I walked, indeed, by my old rivers, and carried my old stick with me; but it was the staff of Elisha in Gehazi's hands, and could not conjure any more. I met this year a person of great reputed talent, a preacher named Y. J., but did not take so much to him as I expected. He was a clever, sagacious man, but had become soured with disappointment, spoiled with sullen self-conceit; and his opinions of men and authors were, I thought, the reverse of true. He attacked the Lake school savagely; admitted Wordsworth to be a true poet, but thought him crazy; and ignored Shelley and Coleridge altogether. I repeated to him Coleridge's "Ode to Mont Blanc," and Shelley's "Cloud," and had the mortification to find them falling flat. It was casting pearls before swine, although I had been taught to consider Y. J. as rather a seraphic intelligence than anything else. Pollok's "Course of Time" was a favourite subject of his abuse. Some of his objections were just and well put; others the mere ravings of spite. He called the "Byron" of Pollok a piece of "bigmouthed talk." He objected to the expression in it applied to ocean, "hoary locks," because Byron had said

"Time writes no wrinkle on thine azure brow;"

in my notion, a very captious objection. Byron's idea of ocean is that of an old but unwrinkled countenance; and over such a face "hoary locks" may be lawfully represented as floating. He objected to the image of the comet

"Like some fierce comet of tremendous size,

To which the stars did reverence as it passed;"

and said, "Think of a star bowing!" To this I ventured to say: "Now, Mr. J——————, this will never do; how could any poetry, or poetical prose, stand such a test?" In short, we did not pull together, and I began, ere all was done, to think my seraph a mass of self-complacent conceit. He had some good sermons, but spoiled himself by a bad delivery, and his

voice was husky. He was latterly discovered to be a systematic plagiarist; which was, indeed, in perfect keeping with his dark, dungeon-like nature. He affected oracular utterances, and said, sometimes, really clever things. Many, however, of his sayings, as well as of his sermons, were pilfered. He was, altogether, a singular example of a man of ordinary abilities, half-soured and half-spoiled; soured by the neglect of the general public, and spoiled by the flatteries of cliques, coteries, and the "minnows who thought him a Triton."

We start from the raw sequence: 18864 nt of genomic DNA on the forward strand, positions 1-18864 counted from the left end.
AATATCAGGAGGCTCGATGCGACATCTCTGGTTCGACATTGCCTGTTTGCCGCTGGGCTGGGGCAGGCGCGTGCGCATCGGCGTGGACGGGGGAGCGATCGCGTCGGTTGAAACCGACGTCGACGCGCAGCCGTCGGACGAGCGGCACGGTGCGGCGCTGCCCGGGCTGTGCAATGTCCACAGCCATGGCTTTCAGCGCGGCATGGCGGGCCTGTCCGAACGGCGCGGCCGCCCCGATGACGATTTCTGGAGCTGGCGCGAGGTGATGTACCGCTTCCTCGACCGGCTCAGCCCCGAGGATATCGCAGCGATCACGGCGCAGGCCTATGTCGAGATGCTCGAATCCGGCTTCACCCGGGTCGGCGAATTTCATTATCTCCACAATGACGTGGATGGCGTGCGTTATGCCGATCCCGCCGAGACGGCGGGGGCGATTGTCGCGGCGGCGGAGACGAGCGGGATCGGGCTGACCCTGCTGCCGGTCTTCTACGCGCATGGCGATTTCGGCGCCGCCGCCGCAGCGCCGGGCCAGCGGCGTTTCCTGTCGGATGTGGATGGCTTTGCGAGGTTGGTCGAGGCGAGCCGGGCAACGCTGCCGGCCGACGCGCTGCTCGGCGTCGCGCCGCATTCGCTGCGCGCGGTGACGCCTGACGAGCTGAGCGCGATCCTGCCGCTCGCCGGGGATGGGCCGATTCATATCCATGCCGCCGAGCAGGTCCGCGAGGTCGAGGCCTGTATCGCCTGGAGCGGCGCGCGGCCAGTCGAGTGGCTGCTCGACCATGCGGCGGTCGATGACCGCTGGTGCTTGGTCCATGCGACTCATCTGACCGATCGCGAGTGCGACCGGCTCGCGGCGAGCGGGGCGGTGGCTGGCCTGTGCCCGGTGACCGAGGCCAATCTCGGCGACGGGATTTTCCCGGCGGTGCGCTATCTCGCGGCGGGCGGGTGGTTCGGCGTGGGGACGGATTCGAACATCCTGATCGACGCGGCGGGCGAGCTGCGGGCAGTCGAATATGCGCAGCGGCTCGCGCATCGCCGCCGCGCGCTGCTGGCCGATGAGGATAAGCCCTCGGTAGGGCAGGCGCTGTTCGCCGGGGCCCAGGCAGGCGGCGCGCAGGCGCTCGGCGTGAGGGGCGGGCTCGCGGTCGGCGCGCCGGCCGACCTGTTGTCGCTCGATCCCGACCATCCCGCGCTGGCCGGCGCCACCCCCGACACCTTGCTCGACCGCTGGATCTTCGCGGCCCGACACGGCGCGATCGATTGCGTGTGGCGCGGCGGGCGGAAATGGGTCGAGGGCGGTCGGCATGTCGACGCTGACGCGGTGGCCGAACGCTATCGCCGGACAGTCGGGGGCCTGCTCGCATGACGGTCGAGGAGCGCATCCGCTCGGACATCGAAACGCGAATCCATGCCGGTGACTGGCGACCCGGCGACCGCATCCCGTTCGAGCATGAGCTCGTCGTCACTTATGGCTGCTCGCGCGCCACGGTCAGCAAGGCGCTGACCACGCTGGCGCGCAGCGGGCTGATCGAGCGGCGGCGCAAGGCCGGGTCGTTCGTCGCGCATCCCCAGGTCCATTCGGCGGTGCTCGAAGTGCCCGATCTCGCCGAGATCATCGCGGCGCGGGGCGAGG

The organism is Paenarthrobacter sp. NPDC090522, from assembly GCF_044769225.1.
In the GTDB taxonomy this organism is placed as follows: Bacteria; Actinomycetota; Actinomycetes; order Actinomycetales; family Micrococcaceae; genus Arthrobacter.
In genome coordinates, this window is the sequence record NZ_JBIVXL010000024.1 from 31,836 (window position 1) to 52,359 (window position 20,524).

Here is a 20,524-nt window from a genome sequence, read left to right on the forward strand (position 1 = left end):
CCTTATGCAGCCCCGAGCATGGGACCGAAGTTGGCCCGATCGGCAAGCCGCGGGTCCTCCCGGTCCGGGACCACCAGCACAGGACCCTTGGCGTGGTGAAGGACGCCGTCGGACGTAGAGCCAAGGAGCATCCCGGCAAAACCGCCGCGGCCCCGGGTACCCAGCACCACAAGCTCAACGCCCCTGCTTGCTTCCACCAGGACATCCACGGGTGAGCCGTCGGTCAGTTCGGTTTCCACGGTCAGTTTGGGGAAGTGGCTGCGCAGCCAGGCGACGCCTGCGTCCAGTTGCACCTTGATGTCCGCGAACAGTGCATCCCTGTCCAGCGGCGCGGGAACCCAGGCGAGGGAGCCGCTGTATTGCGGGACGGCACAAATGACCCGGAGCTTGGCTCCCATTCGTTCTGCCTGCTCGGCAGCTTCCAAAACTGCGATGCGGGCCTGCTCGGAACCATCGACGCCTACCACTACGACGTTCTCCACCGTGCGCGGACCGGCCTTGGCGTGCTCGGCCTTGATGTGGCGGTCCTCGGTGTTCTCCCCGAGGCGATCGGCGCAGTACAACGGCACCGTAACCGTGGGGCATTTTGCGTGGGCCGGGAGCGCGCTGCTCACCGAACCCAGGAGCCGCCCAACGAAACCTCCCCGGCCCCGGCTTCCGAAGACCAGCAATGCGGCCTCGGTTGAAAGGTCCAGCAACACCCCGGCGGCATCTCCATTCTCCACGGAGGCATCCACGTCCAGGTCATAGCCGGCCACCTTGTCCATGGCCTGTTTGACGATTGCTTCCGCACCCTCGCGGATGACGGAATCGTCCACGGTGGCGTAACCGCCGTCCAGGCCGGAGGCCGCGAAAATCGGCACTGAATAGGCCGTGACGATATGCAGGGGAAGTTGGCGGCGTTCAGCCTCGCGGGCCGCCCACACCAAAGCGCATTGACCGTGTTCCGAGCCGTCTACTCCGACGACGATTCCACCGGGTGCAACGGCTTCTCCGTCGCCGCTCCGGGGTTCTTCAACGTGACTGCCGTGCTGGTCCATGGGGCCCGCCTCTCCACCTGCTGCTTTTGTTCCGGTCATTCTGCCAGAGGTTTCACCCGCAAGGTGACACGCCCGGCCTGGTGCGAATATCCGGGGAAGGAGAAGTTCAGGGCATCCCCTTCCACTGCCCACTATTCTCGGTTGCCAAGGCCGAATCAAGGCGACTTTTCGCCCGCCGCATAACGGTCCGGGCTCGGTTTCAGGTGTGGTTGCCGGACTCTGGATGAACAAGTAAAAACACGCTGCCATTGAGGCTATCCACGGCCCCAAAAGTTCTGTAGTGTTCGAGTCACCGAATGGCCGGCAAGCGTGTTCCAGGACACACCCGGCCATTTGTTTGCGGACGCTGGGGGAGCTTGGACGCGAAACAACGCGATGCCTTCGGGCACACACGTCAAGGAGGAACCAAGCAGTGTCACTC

Ar the close of this season, I went to attend the Moral Philosophy Class in Edinburgh. I came to Edinburgh up the Frith from Stirling on a fine October afternoon, and saw that splendid scene to the greatest advantage. A hoary light suited well that scene of antique grandeur, that magnificent mountain-city

"Stately Edinborough throned on crags."

I felt especially, or deemed I felt, "no common glow," when I stood under the shadow of the frowning brows of the Castle, bending over the Grass-market, and I thought of the Covenanters and the "Heart of Mid-Lothian." I reserve for an after-part of this volume a few remarks on Edinburgh, in its manners, morals, and literature; but this is the place to record the boundless enthusiasm with which I then, and still, regard the scenery around it. Haydon's first exclamation when he saw it conveyed very much my impressions, "A Giant's Dream." It seemed as if it had been built to some unearthly music, or after a model suspended in the clouds, and formed by the hands of Air and Sunshine. Stone and rock seemed here moulded in the express image of genius, and nature and art were apparently reconciled. Religion, too, had hung up toward the glowing west the dome of St. George's, as if challenging the whole proud city as her own. I revelled in the glories of the town and its environs; now standing on Arthur's Seat, and admiring the blue Pentlands, and the far